The results do the talking

Kate Johnstone, Associate Editor for Culture, reviews 'Magic Medicine' and interviews the director Monty Wates.

Have you ever taken magic mushrooms? Many people have, for fun. But the Psychedelic Research Group at Imperial College takes psychedelic drugs seriously. The group studies the action of psychedelic drugs in the brain, and their clinical utility. And in particular, their relationship to depression.

This documentary by Monty Wates was filmed over two years and follows one such trial run by the research group. It starts with a brief run-through of why we are in the position we have today, with certain drugs being classified as illegal (Class A, B and C). Magic mushrooms are Class A, which means running even a small-scale feasibility trial requires an immense amount of time and effort to navigate the bureaucracy of the Home Office. This drudgery has already happened before the cameras roll. The trial is to test the feasibility of psilocybin (the ‘magic’ element), combined with psychological support, for treatment-resistant depression.  

The filmmaker obtained permission to follow three of the participants (see interview for details of how access to the trial was obtained). And whilst the film is interested in the clinical trial, and we hear from some of the researchers, it’s the stories of these three men that is the focus. As people who have had depression for many years, they are all desperate to escape their virtual prisons.

We are allowed in to observe the sessions when psilocybin is administered – first a safety dose, then a week later a treatment dose. We gain some insight into some of the issues that can be brought up by the psychedelic ‘journey’, and why that might facilitate a process of psychological transformation. For two of the men at least, the difference is almost immediate, and startling. It’s especially moving to hear John’s teenage children talk about seeing their father in a new light: both are too young to have much memory of him before depression took hold. The film quietly makes the point that how the family around the person behave, and react, is a crucial part of the treatment process. Everyone must be willing, and able, to change.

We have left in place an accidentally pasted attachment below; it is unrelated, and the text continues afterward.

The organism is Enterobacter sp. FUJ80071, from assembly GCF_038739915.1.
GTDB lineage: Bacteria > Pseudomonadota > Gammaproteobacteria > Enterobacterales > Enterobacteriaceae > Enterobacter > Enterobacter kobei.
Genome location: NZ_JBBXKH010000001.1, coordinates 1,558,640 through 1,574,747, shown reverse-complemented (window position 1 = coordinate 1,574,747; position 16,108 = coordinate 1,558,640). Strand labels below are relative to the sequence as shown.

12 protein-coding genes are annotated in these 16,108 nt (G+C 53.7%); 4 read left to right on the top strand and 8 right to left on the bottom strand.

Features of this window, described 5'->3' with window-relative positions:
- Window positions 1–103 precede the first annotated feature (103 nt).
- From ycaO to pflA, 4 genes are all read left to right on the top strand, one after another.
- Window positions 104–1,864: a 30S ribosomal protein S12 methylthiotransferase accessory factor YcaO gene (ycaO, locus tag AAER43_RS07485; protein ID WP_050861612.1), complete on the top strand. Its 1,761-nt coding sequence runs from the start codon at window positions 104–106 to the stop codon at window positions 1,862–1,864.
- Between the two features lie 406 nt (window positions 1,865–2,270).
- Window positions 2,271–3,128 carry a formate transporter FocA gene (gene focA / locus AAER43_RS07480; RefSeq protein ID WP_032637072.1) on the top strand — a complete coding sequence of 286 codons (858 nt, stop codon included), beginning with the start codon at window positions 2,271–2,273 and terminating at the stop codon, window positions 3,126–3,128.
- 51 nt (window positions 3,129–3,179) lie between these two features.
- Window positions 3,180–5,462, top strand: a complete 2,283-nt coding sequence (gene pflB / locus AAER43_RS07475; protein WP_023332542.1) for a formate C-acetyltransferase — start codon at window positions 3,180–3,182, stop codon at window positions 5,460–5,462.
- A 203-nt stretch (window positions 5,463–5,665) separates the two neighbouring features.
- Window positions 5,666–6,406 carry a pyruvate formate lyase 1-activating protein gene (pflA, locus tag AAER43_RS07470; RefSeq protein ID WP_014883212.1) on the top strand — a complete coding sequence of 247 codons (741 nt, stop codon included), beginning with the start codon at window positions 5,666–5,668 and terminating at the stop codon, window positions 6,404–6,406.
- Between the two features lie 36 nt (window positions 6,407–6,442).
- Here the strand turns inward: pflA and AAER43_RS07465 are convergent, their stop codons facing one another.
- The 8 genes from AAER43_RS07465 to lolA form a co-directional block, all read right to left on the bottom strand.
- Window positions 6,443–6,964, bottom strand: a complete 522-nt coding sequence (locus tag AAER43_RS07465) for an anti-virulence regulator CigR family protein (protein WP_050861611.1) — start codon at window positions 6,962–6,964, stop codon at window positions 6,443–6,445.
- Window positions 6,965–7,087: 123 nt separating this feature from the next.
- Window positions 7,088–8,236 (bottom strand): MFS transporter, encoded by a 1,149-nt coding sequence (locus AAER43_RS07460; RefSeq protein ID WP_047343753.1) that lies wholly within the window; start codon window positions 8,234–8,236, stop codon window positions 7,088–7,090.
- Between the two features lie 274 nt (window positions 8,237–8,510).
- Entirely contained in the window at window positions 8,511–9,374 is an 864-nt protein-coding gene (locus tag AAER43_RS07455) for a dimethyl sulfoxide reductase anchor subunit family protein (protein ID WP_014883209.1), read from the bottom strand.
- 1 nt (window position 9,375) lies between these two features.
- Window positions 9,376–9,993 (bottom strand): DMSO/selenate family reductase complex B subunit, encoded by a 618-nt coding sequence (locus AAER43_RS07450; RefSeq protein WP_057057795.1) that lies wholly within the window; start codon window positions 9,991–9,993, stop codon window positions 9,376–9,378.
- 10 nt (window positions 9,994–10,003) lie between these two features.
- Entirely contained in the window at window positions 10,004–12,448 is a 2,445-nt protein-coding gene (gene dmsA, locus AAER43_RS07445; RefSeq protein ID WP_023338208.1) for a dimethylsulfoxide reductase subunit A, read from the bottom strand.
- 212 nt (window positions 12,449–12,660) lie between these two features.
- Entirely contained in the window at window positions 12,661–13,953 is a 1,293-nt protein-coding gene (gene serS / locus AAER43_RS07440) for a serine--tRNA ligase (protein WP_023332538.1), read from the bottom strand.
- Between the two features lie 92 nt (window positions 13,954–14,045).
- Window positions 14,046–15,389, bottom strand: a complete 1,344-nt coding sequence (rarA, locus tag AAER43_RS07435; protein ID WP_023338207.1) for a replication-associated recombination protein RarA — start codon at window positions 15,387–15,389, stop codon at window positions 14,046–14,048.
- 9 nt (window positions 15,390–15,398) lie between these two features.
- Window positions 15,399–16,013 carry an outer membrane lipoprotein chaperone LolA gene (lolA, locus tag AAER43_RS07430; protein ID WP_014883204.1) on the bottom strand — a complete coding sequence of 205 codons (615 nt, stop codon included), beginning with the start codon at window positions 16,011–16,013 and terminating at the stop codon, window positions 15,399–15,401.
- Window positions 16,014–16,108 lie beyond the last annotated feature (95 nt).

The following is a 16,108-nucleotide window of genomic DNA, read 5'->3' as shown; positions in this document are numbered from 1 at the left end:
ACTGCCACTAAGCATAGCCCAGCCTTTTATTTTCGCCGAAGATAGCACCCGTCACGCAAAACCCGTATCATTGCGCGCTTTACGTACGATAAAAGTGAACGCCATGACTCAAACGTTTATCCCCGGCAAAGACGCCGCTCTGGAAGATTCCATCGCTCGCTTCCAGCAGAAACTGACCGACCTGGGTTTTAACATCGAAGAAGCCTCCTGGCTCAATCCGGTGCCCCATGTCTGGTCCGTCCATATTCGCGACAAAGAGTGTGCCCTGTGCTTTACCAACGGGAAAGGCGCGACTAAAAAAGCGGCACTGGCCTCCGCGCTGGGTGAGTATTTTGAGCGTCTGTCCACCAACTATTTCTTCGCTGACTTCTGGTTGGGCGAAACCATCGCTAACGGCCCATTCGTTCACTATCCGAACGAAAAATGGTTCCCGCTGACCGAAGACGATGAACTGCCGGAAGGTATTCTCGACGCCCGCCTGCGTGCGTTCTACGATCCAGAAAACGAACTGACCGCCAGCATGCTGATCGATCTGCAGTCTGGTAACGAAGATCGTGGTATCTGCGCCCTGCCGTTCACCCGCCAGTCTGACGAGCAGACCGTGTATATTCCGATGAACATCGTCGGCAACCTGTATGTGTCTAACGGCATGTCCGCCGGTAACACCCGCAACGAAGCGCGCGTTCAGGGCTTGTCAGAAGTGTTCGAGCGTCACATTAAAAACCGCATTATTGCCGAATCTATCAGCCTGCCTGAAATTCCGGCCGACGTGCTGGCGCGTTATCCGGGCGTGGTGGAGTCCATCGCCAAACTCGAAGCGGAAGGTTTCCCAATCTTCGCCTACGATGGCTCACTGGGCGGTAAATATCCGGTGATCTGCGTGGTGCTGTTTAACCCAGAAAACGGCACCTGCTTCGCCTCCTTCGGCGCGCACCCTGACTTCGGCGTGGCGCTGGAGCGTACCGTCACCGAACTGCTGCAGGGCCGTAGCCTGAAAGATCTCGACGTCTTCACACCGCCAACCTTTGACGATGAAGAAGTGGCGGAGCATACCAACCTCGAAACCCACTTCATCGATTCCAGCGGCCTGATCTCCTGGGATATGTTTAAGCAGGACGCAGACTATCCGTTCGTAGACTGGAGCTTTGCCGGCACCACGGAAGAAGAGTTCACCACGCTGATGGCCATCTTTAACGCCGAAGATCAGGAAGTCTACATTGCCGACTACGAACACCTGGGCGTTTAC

The film does not make any grand claims about psilocybin, but lets the results do the talking. I was left with the feeling at the end that, for two men at least, it is an absolute tragedy that they cannot be prescribed another dose of psilocybin in the future. It is, obviously, still illegal. Perhaps this film will help to show that the drugs do work.

Why did you decide to make this documentary?
I had a friend, Lizzie Gillett [the film’s executive producer], who had been looking to make a documentary about mental health for a while, but had just not found the right story. All the stories were just depressing and hard to watch, and so she couldn’t work out how to tell them in an interesting way. Then she saw an article in the Evening Standard [about the trial] and rang me and said we need to make this film, and make it together.

Why did the study team agree to filming?
We went and met with Robin Carhart-Harris (Head of Psychedelic Research Group, Imperial College), and he said no initially. He was approached by lots of people actually. Then Robin contacted us again out of the blue and said do you want to come in and meet Professor David Nutt this time as well? After the first 12 participants had been through their process, Robin realised they were happy with the way it was going, and they thought there was an interesting story about that. He liked the idea of there being a film around the trial– it’s a very different way of talking to an audience than an academic journal. I think that he believed in the possibility and thought it would make an interesting documentary.